Renewables, Solar, Wind

Study Explores Impacts of High Wind and Solar Futures on Wholesale Power Markets

Issue 7 and Volume 122.

Study Explores Impacts of High Wind and Solar Futures on Wholesale Power Markets

Increasing penetrations of variable renewable energy (VRE) can affect wholesale electricity price patterns and make them meaningfully different from past price patterns.

A new study from the Lawrence Berkeley National Laboratory specifically assesses wind and solar shares of up to 40 to 5 percent in California, the Midwest, Texas and New York, and contrasts those results to a low-VRE scenario.

The study’s motivating question is whether certain electric-sector decisions that are made based on assumptions reflecting low VRE levels will still achieve their intended objective in a high VRE future.

Some of the study’s key findings include:

• High shares of wind and solar lead to several profound changes in wholesale electricity price patterns. 

• Average annual hourly wholesale energy prices decrease with more VRE penetration, by $5-$16/MWh depending on the region and mix of wind and solar.

• Perhaps the most fundamental changes relate to the timing of when electricity is cheap or expensive and the degree of regularity in those patterns.

• Diurnal price patterns change significantly, especially in scenarios with large solar shares. With high solar shares in ERCOT, for example, prices slump in the middle of the day to an average of $10/MWh and then rise in the evening to an average of $80/MWh.

• The frequency of periods with low prices (below $5/MWh) increases to between 3 percent and 19 percent of hours in the high VRE scenarios depending on the region and mix of renewables. High solar in ERCOT, with its limited interconnection capacity to neighboring regions, experiences the highest frequency of periods with near-zero prices.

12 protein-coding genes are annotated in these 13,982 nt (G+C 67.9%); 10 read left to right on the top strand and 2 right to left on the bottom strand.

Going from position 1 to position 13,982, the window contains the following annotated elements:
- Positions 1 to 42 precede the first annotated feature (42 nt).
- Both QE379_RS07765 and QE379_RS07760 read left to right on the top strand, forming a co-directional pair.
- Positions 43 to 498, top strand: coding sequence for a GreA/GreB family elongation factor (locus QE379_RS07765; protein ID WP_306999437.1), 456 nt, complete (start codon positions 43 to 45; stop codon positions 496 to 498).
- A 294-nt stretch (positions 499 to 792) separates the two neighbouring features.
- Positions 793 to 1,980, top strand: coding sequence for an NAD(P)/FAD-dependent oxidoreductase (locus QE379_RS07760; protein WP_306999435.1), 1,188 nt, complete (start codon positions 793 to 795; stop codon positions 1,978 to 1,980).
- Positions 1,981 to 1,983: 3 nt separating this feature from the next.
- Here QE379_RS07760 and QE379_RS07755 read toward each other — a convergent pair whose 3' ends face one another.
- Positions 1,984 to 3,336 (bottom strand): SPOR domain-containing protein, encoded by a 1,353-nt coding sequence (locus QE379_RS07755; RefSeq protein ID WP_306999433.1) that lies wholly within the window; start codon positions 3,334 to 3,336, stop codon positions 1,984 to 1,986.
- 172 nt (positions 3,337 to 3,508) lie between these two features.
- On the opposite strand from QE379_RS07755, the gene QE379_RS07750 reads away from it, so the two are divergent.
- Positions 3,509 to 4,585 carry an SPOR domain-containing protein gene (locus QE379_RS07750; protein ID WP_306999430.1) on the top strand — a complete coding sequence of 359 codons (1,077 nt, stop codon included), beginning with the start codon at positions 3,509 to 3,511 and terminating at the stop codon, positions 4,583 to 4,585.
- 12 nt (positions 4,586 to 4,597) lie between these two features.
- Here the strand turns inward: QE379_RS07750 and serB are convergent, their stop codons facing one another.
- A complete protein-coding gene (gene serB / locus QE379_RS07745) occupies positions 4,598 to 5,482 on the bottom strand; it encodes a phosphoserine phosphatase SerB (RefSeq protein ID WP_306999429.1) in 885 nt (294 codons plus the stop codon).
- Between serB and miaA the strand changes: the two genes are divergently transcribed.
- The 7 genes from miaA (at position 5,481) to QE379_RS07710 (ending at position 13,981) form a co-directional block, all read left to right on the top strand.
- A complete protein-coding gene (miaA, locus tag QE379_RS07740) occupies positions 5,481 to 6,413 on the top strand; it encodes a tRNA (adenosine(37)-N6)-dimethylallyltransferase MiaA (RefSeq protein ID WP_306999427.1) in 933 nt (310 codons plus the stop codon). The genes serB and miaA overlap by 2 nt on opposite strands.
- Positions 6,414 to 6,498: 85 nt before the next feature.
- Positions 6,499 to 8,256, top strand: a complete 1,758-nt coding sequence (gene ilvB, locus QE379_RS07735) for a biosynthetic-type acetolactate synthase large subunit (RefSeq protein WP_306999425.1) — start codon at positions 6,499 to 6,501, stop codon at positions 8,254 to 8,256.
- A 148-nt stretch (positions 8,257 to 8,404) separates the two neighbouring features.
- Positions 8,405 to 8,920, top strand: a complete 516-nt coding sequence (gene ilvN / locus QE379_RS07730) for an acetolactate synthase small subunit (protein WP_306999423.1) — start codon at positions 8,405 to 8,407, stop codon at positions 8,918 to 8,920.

• Price volatility increases with higher VRE shares, particularly in the high wind scenarios. Morning prices in the spring in CAISO can vary between $0 and $50/MWh with high wind, but fall in a much narrower range in the low VRE scenario.

Ancillary service prices rise substantially with high VRE, especially for regulation and spinning reserves. Higher ancillary service prices could attract new market entrants such as batteries or incent wind and solar to offer these services themselves.

Peak net-load hours are shifted over shorter time periods into the evening, yet are distributed over more days of the year.

Researchers then highlighted qualitatively the possible impact of these altered price patterns on various demand- and supply-side electric sector decisions, from energy efficiency and demand-response programs to electric-vehicle charging locations, to the value of generation flexibility. The study also provides a foundation for later planned quantitative evaluations of these decisions in low and high VRE futures.

The study found that high shares of variable energy resources lead to several profound changes in the characteristics of electric power systems. 

The most fundamental changes relate to the timing of when electricity is cheap or expensive and the degree of regularity in those patterns. Diurnal price patterns change significantly, especially in scenarios with large solar shares. With high solar shares in ERCOT, for example, prices slump in the middle of the day to an average of $10/MWh and then rise in the evening to an average of $80/MWh. These price dynamics may support electric-vehicle charging infrastructure at commercial sites that can be accessed during the day instead of residential charging that would occur at night—opposite of the situation with low shares of VRE.

The frequency of periods with low prices (below $5/MWh) increases to between 3 percent and 19 percent of hours in the high VRE scenarios depending on the region and mix of renewables. High solar in ERCOT, with its limited interconnection capacity to neighboring regions, experiences the highest frequency of periods with near-zero prices.